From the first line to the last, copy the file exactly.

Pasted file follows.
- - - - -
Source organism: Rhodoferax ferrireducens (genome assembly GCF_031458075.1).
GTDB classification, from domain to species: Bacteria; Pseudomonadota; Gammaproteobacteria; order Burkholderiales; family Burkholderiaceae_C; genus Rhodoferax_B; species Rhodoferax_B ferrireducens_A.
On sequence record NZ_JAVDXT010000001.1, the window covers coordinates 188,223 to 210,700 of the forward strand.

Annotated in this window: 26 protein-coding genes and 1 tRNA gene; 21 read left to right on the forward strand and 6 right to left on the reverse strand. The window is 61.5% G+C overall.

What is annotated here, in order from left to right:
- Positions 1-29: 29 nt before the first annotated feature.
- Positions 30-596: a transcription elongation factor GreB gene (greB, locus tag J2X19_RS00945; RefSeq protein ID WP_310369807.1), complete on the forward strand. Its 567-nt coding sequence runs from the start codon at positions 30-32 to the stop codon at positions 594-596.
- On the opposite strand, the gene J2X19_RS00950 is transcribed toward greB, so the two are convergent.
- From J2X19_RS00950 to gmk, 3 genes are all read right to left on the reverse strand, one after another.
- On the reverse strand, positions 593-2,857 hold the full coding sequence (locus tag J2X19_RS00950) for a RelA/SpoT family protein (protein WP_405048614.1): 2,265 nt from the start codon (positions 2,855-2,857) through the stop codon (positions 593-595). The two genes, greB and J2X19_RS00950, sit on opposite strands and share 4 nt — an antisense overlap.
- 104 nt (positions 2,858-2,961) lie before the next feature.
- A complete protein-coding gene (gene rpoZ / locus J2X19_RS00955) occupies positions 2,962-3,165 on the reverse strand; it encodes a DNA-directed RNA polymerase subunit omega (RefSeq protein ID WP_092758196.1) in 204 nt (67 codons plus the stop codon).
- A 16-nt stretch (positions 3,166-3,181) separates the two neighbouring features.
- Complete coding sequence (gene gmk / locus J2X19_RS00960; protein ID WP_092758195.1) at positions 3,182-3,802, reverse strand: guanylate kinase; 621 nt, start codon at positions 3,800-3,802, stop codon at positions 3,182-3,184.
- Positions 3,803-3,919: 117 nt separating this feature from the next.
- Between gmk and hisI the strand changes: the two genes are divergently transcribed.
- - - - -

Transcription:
Source organism: Rhodoferax ferrireducens (genome assembly GCF_031458075.1).
GTDB classification, from domain to species: Bacteria; Pseudomonadota; Gammaproteobacteria; order Burkholderiales; family Burkholderiaceae_C; genus Rhodoferax_B; species Rhodoferax_B ferrireducens_A.
On sequence record NZ_JAVDXT010000001.1, the window covers coordinates 188,223 to 210,700 of the forward strand.

Annotated in this window: 26 protein-coding genes and 1 tRNA gene; 21 read left to right on the forward strand and 6 right to left on the reverse strand. The window is 61.5% G+C overall.

What is annotated here, in order from left to right:
- Positions 1-29: 29 nt before the first annotated feature.
- Positions 30-596: a transcription elongation factor GreB gene (greB, locus tag J2X19_RS00945; RefSeq protein ID WP_310369807.1), complete on the forward strand. Its 567-nt coding sequence runs from the start codon at positions 30-32 to the stop codon at positions 594-596.
- On the opposite strand, the gene J2X19_RS00950 is transcribed toward greB, so the two are convergent.
- From J2X19_RS00950 to gmk, 3 genes are all read right to left on the reverse strand, one after another.
- On the reverse strand, positions 593-2,857 hold the full coding sequence (locus tag J2X19_RS00950) for a RelA/SpoT family protein (protein WP_405048614.1): 2,265 nt from the start codon (positions 2,855-2,857) through the stop codon (positions 593-595). The two genes, greB and J2X19_RS00950, sit on opposite strands and share 4 nt — an antisense overlap.
- 104 nt (positions 2,858-2,961) lie before the next feature.
- A complete protein-coding gene (gene rpoZ / locus J2X19_RS00955) occupies positions 2,962-3,165 on the reverse strand; it encodes a DNA-directed RNA polymerase subunit omega (RefSeq protein ID WP_092758196.1) in 204 nt (67 codons plus the stop codon).
- A 16-nt stretch (positions 3,166-3,181) separates the two neighbouring features.
- Complete coding sequence (gene gmk / locus J2X19_RS00960; protein ID WP_092758195.1) at positions 3,182-3,802, reverse strand: guanylate kinase; 621 nt, start codon at positions 3,800-3,802, stop codon at positions 3,182-3,184.
- Positions 3,803-3,919: 117 nt separating this feature from the next.
- Between gmk and hisI the strand changes: the two genes are divergently transcribed.